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Moisture optimization: How to safeguard feed quality and feed mill efficiency

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by Technical Team, EW Nutrition

In light of climatic challenges, variability in raw material quality and technical constraints, it can be challenging for feed manufacturers to optimize the water content in compound feed.

In combination with high temperatures, too much moisture in feed can favor the growth of mold. Molds spoil feed by depleting energy and nutrients and rendering the feed unpalatable. Even worse, some molds release toxins harm animals’ health and performance. On the other hand, too little moisture in feed has a negative impact on feed digestibility and pellet durability, increasing the level of fines, process loss and energy consumption, while decreasing press yield (Moritz et al., 2002).

In this article, we look at how the right choice of processing aid is key to sustainably boosting feed mill efficiency. A concerted focus on moisture management when preconditioning the mash feed prior to pelleting allows feed producers to reap both economic and feed quality benefits.

Why moisture management requires both surfactants and organic acids

Moisture management starts with monitoring certain indicators. The moisture content measures the total amount of water contained in a substance, usually expressed as a percentage of the total weight. Feed manufacturers track the moisture contents of raw materials, mash feed, and pellets during all processing stages  to optimize quality, yields, and profitability.

For the purpose of preventing mold growth, however, another indicator is even more critical: water activity (aw) is technically defined as the ratio of partial vapor pressure of water in a substance to the partial vapor pressure of pure water under the same temperature and pressure conditions. What this captures is the energy state of water in a substance, i.e. its potential for (bio)chemical activity, including the growth of bacteria, yeasts, and molds. Simply put, microorganisms will usually not grow below a certain water activity level, and the higher the water activity, the higher the chance of microbial growth (Roos, 2003).

Minimum water activity (aw) for growth and toxin production of toxigenic fungi affecting grains
Minimum aw
Fungal species Mycotoxin Growth Toxin production
Aspergillus flavus Aflatoxin 0.78 – 0.84 0.84
Aspergillus parasiticus 0.84 0.87
Aspergillus ochraceus Ochratoxin 0.77 0.85
Penicillium aurantiogriseum 0.82 – 0.85 0.87 – 0.90
Penicillium viridicatum 0.80 – 0.81 0.83 – 0.86
Aspergillus ochraceus Penicillic acid 0.77 0.88
Penicillium aurantiogriseum 0.82 – 0.85 0.97
Penicillium patulum Patulin 0.81 0.95
Penicillium expansum 0.82 – 0.84 0.99
Aspergillus clavatus 0.99
Fusarium verticillioides Fumonisins 0.88 0.93
Fusarium proliferatum 0.88 0.93

Adapted from Magan, Aldred, and Sanchis (2004)

Can we condition feed with pure water?

Why does this matter? The intense friction during grinding and mixing results in heat; subsequently, moisture from the mash feed is lost in the form of vapor. These losses need to be mitigated, when the feed is too dry, the milling equipment cannot function optimally and the pellet quality deteriorates. However, simply adding water does not work well: Pure water does not readily bind to the feed; it effectively “sits on top” of the feed surface, increases the feed’s water activity and thus becomes a perfect substrate for microbial growth. Plus, pure water steam largely evaporates again when the feed is cooled.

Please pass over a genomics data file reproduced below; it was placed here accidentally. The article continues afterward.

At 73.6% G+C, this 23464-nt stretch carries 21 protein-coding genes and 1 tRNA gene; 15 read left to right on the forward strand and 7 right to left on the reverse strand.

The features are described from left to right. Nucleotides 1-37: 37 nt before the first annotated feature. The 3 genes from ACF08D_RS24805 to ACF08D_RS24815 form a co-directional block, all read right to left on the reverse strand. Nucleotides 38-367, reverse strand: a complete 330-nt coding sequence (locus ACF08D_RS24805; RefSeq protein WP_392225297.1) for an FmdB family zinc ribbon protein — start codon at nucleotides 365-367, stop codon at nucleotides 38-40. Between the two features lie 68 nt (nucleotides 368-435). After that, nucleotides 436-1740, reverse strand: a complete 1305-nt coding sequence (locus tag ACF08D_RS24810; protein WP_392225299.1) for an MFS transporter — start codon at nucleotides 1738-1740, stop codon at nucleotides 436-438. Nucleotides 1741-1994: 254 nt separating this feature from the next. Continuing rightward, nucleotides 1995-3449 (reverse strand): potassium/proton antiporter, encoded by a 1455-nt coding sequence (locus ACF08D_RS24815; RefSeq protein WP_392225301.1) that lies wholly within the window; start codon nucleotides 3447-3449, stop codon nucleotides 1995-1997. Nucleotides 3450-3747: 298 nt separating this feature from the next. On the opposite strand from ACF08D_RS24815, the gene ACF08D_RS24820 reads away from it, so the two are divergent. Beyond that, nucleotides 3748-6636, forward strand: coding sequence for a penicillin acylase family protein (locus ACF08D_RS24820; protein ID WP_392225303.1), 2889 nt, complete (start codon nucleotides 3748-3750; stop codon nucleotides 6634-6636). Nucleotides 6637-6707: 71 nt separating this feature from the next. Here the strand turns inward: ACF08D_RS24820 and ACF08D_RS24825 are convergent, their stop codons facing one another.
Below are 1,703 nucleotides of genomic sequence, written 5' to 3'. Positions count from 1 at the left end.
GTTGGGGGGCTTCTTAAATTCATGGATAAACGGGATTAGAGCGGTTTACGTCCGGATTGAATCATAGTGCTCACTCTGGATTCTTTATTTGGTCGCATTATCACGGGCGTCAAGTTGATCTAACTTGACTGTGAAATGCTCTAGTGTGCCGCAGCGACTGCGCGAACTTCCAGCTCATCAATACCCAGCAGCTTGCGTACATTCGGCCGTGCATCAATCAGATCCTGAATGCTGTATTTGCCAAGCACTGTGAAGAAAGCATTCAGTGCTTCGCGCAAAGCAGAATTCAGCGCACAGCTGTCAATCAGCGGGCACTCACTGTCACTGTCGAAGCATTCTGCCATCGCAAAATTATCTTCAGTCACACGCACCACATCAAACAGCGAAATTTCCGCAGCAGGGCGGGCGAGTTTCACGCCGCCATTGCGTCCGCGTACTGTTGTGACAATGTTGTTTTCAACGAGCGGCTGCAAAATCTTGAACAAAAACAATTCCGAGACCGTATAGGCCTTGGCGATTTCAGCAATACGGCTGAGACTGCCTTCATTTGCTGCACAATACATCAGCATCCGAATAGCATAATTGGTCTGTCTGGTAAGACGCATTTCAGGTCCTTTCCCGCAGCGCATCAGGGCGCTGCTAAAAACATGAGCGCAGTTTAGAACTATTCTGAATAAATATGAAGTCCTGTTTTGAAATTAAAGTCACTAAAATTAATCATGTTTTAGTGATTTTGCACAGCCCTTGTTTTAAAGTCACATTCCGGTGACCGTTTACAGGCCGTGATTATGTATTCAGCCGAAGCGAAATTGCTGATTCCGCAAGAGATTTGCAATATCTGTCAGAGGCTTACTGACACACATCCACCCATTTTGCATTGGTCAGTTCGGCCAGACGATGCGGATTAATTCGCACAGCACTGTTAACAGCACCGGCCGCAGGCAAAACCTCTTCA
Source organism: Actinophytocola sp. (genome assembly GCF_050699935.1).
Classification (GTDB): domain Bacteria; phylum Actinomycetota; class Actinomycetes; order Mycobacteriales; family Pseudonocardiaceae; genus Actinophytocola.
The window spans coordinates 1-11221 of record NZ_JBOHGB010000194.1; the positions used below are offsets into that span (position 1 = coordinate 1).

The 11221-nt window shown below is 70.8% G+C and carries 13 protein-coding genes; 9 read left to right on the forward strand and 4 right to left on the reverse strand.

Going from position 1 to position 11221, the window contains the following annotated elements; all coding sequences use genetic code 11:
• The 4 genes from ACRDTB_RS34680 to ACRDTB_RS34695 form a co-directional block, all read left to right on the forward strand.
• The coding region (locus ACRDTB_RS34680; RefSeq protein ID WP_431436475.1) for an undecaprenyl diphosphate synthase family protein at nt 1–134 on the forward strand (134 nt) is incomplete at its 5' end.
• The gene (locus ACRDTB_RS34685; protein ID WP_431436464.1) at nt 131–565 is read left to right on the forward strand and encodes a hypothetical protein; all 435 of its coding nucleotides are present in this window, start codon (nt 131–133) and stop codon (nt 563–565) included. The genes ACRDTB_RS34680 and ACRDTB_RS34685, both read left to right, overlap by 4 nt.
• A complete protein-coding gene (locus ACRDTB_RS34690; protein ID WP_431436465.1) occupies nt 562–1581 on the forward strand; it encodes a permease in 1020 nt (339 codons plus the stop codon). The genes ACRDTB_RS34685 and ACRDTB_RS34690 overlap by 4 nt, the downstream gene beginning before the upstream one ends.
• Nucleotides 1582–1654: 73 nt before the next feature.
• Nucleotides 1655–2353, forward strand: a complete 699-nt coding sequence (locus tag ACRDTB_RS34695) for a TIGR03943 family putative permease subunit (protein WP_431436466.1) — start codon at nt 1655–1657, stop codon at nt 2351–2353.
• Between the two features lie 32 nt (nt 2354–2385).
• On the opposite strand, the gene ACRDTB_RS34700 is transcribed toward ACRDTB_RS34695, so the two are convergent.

Hence, at the conditioning phase, it is critical to add surfactants to the hydrating solution. Surfactants change the way water behaves: by reducing the surface tension of water, they enable the feed particles to absorb the water and ensure that it is evenly distributed throughout the feed. There are numerous beneficial effects as improved moisture retention

  • facilitates the starch gelatinization during conditioning (important for pellet digestibility and durability),
  • minimizes feed shrinkage at the cooling stage,
  • reduces friction and hence the energy required for the pellet die (improving milling efficiency), and
  • curbs microbial growth by reducing water activity.

While surfactants contribute to mold control, feed manufacturers also require the help of organic acids to optimize the moisture content in feed while reliably preventing mold (re)contamination hazards along the distribution chain.

Organic acids

Let us consider how the most effective one, propionic acid, works: In its non-dissociated state, propionic acid has all its hydrogen ions attached to the molecule. Once it enters a mold cell, the propionic acid dissociates, meaning the hydrogen ions separate from the molecule. They reduce the intracellular pH in the mold cell and inhibit its metabolic pathways, ultimately leading to cell death (Smith et al., 1983).

Common feed ingredients such as soybean meal, maize, wheat, barley, and dehulled oats are often stored for several months. Given variable and likely challenging temperature, oxygen, and moisture conditions, their water activity levels can easily escalate (Mannaa and  Kim, 2017) – rendering the long-lasting anti-fungal activity of targeted organic acid preconditioning even more important.

SURF•ACE: Improve mill performance and pellet quality